Is the staff induction process a dying art form?
Far from being dead in the water, clued-up employers realise that for maximising both staff retention and productivity, the staff induction process is crucial. It’s far more accurate to say that staff inductions are evolving rather than dying - with technology and employer branding both playing a big part in driving that change.
Revitalising the staff induction: the business case
The new employee arrives on day one. Someone points outs the toilets and kitchen and then hands over the employee handbook for them to plough through over the next hour or so. If this traditional and rudimentary staff induction is dying, then it’s no bad thing!
Both sides are generally hoping for a long and mutually beneficial relationship. Yet despite the best intentions, we know that a fifth of employee turnover takes place in the first 45 days - and that replacing an employee can cost between 16 and 20% of that person’s salary. From a business point of view, to maximise the chances of new starters sticking around, putting in the groundwork is definitely worth it.
How inductions still feature as part of the onboarding process
The terms “induction” and “onboarding” are often used interchangeably. While it’s true that they are closely linked, there are differences...
Induction generally refers to the process of introducing the specifics of the role and your organisation as a whole to the new starter - and vice versa.
Onboarding is wider than this. LinkedIn has referred to it recently as a process of “fostering belonging” - of building those all-important relationships between the new starter, their peers and the organisation as a whole. It’s about ensuring that new members of staff “find their place” with you.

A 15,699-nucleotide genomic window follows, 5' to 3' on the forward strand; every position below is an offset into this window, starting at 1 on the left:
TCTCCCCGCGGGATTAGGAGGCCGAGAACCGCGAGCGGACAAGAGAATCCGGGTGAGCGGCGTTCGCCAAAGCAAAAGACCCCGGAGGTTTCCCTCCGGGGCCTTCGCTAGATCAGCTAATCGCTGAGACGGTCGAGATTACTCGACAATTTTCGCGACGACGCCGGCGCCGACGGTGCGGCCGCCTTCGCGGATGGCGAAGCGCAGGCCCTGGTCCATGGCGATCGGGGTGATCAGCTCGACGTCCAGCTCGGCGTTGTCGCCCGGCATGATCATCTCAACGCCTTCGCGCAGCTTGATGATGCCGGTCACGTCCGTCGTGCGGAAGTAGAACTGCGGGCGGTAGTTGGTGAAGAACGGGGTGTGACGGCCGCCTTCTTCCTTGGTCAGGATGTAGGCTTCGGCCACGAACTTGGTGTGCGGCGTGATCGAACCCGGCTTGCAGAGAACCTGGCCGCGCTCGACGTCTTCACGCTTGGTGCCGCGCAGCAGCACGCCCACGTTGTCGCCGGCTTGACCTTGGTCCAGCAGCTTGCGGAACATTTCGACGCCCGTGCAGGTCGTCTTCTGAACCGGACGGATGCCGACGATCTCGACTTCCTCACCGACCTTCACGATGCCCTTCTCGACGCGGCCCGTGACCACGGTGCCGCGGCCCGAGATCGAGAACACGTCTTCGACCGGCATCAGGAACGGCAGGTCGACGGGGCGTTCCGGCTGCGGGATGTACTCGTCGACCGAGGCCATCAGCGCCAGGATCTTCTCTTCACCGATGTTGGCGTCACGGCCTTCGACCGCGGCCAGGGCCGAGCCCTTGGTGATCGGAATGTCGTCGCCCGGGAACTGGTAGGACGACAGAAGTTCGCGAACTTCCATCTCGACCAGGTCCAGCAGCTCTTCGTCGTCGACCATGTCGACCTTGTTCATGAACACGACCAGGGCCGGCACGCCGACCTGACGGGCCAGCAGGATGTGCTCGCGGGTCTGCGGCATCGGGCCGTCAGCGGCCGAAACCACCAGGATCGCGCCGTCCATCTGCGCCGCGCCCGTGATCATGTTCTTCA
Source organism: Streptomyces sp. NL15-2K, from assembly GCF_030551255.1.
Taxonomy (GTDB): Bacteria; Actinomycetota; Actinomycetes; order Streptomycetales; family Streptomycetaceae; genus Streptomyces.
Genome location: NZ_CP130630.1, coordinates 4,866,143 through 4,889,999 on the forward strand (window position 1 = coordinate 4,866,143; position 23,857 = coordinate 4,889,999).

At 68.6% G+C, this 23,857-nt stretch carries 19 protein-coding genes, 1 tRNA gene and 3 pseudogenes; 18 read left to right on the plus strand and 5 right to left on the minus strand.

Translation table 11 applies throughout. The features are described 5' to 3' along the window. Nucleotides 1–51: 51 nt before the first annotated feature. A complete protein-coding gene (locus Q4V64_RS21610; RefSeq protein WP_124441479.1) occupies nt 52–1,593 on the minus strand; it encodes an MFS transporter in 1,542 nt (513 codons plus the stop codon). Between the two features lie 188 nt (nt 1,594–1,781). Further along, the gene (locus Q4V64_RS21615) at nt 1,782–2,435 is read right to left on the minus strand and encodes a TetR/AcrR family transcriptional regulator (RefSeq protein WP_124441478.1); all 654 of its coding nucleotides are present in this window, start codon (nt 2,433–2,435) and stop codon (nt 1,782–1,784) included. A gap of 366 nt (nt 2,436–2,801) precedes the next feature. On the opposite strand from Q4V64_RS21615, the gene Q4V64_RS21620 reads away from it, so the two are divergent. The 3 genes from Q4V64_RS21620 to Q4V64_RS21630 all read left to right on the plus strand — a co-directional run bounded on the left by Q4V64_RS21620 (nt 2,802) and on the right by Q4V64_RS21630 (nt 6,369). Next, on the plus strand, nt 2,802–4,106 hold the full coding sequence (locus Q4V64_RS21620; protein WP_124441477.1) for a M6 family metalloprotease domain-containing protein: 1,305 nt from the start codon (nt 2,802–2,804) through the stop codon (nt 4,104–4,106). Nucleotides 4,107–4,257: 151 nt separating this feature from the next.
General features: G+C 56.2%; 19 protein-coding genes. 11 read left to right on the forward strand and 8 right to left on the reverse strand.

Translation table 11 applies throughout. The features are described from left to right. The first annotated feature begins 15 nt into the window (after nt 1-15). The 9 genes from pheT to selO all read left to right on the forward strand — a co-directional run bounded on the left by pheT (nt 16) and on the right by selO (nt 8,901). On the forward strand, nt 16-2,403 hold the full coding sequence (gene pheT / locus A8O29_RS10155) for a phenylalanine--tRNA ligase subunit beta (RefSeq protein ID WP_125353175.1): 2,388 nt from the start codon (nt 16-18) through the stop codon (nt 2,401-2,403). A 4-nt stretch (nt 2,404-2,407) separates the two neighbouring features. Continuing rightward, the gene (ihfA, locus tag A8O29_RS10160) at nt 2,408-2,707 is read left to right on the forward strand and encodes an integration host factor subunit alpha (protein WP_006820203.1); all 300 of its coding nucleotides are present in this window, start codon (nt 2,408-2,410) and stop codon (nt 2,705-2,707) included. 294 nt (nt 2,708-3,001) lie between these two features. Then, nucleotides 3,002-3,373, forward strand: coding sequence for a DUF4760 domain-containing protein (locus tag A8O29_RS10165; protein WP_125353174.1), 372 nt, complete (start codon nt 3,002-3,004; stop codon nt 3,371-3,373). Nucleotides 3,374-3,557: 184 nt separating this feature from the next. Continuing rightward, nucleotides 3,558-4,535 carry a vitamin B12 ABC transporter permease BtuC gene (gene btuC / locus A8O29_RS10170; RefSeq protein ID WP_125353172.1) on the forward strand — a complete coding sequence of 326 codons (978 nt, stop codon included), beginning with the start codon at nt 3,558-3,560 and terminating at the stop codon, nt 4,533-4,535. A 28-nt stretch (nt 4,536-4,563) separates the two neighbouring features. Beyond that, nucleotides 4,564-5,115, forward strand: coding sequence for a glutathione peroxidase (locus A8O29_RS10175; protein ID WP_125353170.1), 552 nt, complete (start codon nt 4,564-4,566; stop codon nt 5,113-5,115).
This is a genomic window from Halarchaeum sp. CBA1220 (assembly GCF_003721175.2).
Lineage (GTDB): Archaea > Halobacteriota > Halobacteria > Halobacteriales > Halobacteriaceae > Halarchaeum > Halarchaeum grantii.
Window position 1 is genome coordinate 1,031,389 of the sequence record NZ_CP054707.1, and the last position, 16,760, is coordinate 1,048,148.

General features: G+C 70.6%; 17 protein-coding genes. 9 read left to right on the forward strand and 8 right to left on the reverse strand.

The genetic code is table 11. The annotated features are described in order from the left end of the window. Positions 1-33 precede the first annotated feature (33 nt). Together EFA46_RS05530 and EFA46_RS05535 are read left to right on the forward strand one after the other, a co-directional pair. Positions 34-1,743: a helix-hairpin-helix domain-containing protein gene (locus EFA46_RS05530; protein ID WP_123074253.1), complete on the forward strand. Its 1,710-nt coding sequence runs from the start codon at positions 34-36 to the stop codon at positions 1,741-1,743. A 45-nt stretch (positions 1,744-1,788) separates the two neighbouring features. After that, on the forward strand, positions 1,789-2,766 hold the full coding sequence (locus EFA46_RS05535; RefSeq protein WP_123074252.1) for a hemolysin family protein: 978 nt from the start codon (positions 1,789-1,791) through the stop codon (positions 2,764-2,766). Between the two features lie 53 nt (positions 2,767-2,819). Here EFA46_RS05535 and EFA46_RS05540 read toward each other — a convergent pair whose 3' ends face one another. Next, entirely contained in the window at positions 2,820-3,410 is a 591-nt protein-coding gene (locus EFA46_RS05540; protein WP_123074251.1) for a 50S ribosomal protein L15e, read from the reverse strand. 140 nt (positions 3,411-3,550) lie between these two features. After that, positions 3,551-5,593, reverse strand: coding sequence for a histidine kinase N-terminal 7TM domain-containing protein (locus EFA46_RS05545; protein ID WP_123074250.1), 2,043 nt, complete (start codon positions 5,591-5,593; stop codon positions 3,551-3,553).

HR gets creative...
How do you get inductions right where there’s a multi-site, diverse workforce? It can be especially hard to make the experience relevant to individuals, while still maintaining an organisation-wide sense of shared culture.
This was the challenge faced by BBC Worldwide as it sought to improve its induction process. The company wanted to ensure that the same company-wide essentials were covered by all new starters, but in a way that made sense to a wide variety of employee profiles scattered across different locations.
The solution included the following elements (many of which are typical of lots of different companies who are seeking to transform their induction processes):
Starting the induction at the time of hire. On getting their job offer, new starters get access to the company intranet. Here, they can view promotional and instructional video content designed to inform and excite.
Avoiding the deluge. To prevent information overload, group induction sessions were spread out. Full orientation was delayed until new employees had been given time to marinade in the culture.
Tailored for local needs. Wherever new starters happened to be based, the same organisational essentials were covered. But the material was tweaked to take into account regional differences to ensure that it hit home.
Employer branding brings it all together
A single “company handbook” now looks hopelessly outdated. Inductions are becoming much more personalised. But that said, it remains as important as ever to provide a company-wide sense of shared experience. This is where employer branding comes into its own. If you are able to ditch the stale training manuals and replace them with company-specific interactive programs, streams and other content, that info is much more likely to “stick” - and you can give a truer picture of what you stand for.